Friday, July 15, 2016

Book Note: Doctor Who: The Shakespeare Notebooks

Richards, Justin. Doctor Who: The Shakespeare Notebooks. New York: Harper Design, 2014.

Have you ever been excited about something you thought could be really great and then found yourself exceedingly disappointed in it?  I mean, besides this blog?

You (probably) know that I'm a Shakespeare fan. I'm also a Doctor Who fan. And I love when the two collide (for one instance of which, q.v.).

The episode of Doctor Who entitled "The Shakespeare Code" is extremely well done. For a while, I showed it to my Shakespeare and Film class regularly as one of the Mystery Shakespearean Derivatives (for which, q.v.). I had high hopes for Doctor Who: The Shakespeare Notebooks.

Ideally, the book would be enjoyable for someone like me—someone with feet in both the Shakespeare camp and the Doctor Who camp. And perhaps it would be enjoyable for someone in just one of those camps. But I think it probable that the enterprise is just too campy.

The book has some "journal written by Shakespeare," but it's mostly "drafts of famous scenes with interpolations by various Doctors.

Here's an example of the former:


And here's an example of the latter:


I'm afraid there's just not too much to thrill in all that.

In closing, here's an example of the "modified quotes from Shakespeare" genre that are sprinkled throughout the text:


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Bardfilm is normally written as one word, though it can also be found under a search for "Bard Film Blog." Bardfilm is a Shakespeare blog (admittedly, one of many Shakespeare blogs), and it is dedicated to commentary on films (Shakespeare movies, The Shakespeare Movie, Shakespeare on television, Shakespeare at the cinema), plays, and other matter related to Shakespeare (allusions to Shakespeare in pop culture, quotes from Shakespeare in popular culture, quotations that come from Shakespeare, et cetera).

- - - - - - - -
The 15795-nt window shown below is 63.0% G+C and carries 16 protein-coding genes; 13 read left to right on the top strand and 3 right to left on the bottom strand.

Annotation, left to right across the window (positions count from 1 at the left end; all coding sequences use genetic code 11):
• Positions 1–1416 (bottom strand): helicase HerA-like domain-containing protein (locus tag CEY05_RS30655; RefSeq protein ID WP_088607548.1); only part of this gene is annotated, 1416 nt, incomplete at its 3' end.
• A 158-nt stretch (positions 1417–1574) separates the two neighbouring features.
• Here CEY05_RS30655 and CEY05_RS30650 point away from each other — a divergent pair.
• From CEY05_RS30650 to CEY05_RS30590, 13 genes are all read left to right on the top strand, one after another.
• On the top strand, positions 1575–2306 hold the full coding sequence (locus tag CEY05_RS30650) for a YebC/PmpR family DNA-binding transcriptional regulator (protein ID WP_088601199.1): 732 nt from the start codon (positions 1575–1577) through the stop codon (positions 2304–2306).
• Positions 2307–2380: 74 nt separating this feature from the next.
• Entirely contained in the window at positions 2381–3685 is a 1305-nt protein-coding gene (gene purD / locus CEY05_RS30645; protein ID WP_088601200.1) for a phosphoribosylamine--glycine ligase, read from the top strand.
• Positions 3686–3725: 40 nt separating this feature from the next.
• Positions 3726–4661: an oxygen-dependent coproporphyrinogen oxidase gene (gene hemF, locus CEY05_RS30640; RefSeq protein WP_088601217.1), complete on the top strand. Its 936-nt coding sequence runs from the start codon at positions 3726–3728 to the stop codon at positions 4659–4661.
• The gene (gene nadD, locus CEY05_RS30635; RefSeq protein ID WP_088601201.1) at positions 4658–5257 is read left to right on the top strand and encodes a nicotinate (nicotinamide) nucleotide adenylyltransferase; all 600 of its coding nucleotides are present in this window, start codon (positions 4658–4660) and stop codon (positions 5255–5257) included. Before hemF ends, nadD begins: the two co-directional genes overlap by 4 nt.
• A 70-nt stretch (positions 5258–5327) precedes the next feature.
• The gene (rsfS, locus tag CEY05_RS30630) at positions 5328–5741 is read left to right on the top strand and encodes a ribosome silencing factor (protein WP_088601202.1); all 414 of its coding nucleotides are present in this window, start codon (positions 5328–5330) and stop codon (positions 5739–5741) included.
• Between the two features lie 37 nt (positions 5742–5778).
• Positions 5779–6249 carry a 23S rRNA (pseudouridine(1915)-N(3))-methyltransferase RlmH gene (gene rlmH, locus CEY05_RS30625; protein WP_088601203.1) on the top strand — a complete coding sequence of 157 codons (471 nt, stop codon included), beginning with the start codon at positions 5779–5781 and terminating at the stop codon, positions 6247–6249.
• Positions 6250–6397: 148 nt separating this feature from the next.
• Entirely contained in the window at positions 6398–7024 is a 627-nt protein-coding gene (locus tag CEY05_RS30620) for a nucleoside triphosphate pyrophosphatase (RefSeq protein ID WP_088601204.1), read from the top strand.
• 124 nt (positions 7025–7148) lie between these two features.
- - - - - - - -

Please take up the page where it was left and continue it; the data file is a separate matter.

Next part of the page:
Unless otherwise indicated, quotations from Shakespeare's works are from the following edition:
Shakespeare, William. The Riverside Shakespeare. 2nd ed. Gen. ed. G. Blakemore Evans. Boston: Houghton Mifflin, 1997.
All material original to this blog is copyrighted: Copyright 2008-2016 (and into perpetuity thereafter) by Keith Jones.

The very instant that I saw you did / My heart fly to your service; there resides, / To make me slave to it; and, for your sake, / Am I this patient [b]log-man.

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